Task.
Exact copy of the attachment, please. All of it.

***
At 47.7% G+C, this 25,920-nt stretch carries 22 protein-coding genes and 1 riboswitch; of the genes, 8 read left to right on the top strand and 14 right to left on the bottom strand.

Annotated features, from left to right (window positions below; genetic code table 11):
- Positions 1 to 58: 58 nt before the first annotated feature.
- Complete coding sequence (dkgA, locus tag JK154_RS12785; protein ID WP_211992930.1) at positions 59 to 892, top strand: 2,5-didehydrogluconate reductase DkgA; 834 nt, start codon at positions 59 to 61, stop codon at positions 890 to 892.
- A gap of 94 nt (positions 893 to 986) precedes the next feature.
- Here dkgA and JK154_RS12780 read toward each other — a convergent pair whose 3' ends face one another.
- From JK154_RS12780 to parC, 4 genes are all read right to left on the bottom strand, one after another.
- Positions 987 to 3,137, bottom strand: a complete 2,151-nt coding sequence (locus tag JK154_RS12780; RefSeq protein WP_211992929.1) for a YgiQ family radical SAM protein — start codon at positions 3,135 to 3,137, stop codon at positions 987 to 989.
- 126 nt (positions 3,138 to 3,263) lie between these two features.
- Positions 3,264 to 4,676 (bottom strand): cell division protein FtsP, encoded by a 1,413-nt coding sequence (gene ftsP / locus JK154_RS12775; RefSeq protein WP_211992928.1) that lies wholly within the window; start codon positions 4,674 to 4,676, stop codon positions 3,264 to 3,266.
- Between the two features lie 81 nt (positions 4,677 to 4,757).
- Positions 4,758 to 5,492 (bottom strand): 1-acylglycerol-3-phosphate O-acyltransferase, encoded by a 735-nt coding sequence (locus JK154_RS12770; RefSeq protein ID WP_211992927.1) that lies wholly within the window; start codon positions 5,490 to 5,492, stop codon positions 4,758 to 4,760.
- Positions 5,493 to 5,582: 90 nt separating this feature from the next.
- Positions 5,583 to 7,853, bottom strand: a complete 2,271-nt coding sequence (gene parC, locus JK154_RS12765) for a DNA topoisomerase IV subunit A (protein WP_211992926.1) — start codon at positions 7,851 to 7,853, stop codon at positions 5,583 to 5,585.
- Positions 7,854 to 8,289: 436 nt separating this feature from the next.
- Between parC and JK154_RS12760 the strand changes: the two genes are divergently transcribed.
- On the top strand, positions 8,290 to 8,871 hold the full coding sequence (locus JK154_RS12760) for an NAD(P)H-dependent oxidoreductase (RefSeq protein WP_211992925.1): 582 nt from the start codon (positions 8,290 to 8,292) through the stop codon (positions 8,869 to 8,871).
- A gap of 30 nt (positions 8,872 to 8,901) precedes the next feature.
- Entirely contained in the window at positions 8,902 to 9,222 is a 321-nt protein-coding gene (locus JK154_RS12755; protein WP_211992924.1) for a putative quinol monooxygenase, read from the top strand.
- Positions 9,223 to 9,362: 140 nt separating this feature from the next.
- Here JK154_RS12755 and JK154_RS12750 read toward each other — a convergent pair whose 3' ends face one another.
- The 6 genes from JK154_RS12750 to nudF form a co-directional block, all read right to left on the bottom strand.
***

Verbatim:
At 47.7% G+C, this 25,920-nt stretch carries 22 protein-coding genes and 1 riboswitch; of the genes, 8 read left to right on the top strand and 14 right to left on the bottom strand.

Annotated features, from left to right (window positions below; genetic code table 11):
- Positions 1 to 58: 58 nt before the first annotated feature.
- Complete coding sequence (dkgA, locus tag JK154_RS12785; protein ID WP_211992930.1) at positions 59 to 892, top strand: 2,5-didehydrogluconate reductase DkgA; 834 nt, start codon at positions 59 to 61, stop codon at positions 890 to 892.
- A gap of 94 nt (positions 893 to 986) precedes the next feature.
- Here dkgA and JK154_RS12780 read toward each other — a convergent pair whose 3' ends face one another.
- From JK154_RS12780 to parC, 4 genes are all read right to left on the bottom strand, one after another.
- Positions 987 to 3,137, bottom strand: a complete 2,151-nt coding sequence (locus tag JK154_RS12780; RefSeq protein WP_211992929.1) for a YgiQ family radical SAM protein — start codon at positions 3,135 to 3,137, stop codon at positions 987 to 989.
- 126 nt (positions 3,138 to 3,263) lie between these two features.
- Positions 3,264 to 4,676 (bottom strand): cell division protein FtsP, encoded by a 1,413-nt coding sequence (gene ftsP / locus JK154_RS12775; RefSeq protein WP_211992928.1) that lies wholly within the window; start codon positions 4,674 to 4,676, stop codon positions 3,264 to 3,266.
- Between the two features lie 81 nt (positions 4,677 to 4,757).
- Positions 4,758 to 5,492 (bottom strand): 1-acylglycerol-3-phosphate O-acyltransferase, encoded by a 735-nt coding sequence (locus JK154_RS12770; RefSeq protein ID WP_211992927.1) that lies wholly within the window; start codon positions 5,490 to 5,492, stop codon positions 4,758 to 4,760.
- Positions 5,493 to 5,582: 90 nt separating this feature from the next.
- Positions 5,583 to 7,853, bottom strand: a complete 2,271-nt coding sequence (gene parC, locus JK154_RS12765) for a DNA topoisomerase IV subunit A (protein WP_211992926.1) — start codon at positions 7,851 to 7,853, stop codon at positions 5,583 to 5,585.
- Positions 7,854 to 8,289: 436 nt separating this feature from the next.
- Between parC and JK154_RS12760 the strand changes: the two genes are divergently transcribed.
- On the top strand, positions 8,290 to 8,871 hold the full coding sequence (locus JK154_RS12760) for an NAD(P)H-dependent oxidoreductase (RefSeq protein WP_211992925.1): 582 nt from the start codon (positions 8,290 to 8,292) through the stop codon (positions 8,869 to 8,871).
- A gap of 30 nt (positions 8,872 to 8,901) precedes the next feature.
- Entirely contained in the window at positions 8,902 to 9,222 is a 321-nt protein-coding gene (locus JK154_RS12755; protein WP_211992924.1) for a putative quinol monooxygenase, read from the top strand.
- Positions 9,223 to 9,362: 140 nt separating this feature from the next.
- Here JK154_RS12755 and JK154_RS12750 read toward each other — a convergent pair whose 3' ends face one another.
- The 6 genes from JK154_RS12750 to nudF form a co-directional block, all read right to left on the bottom strand.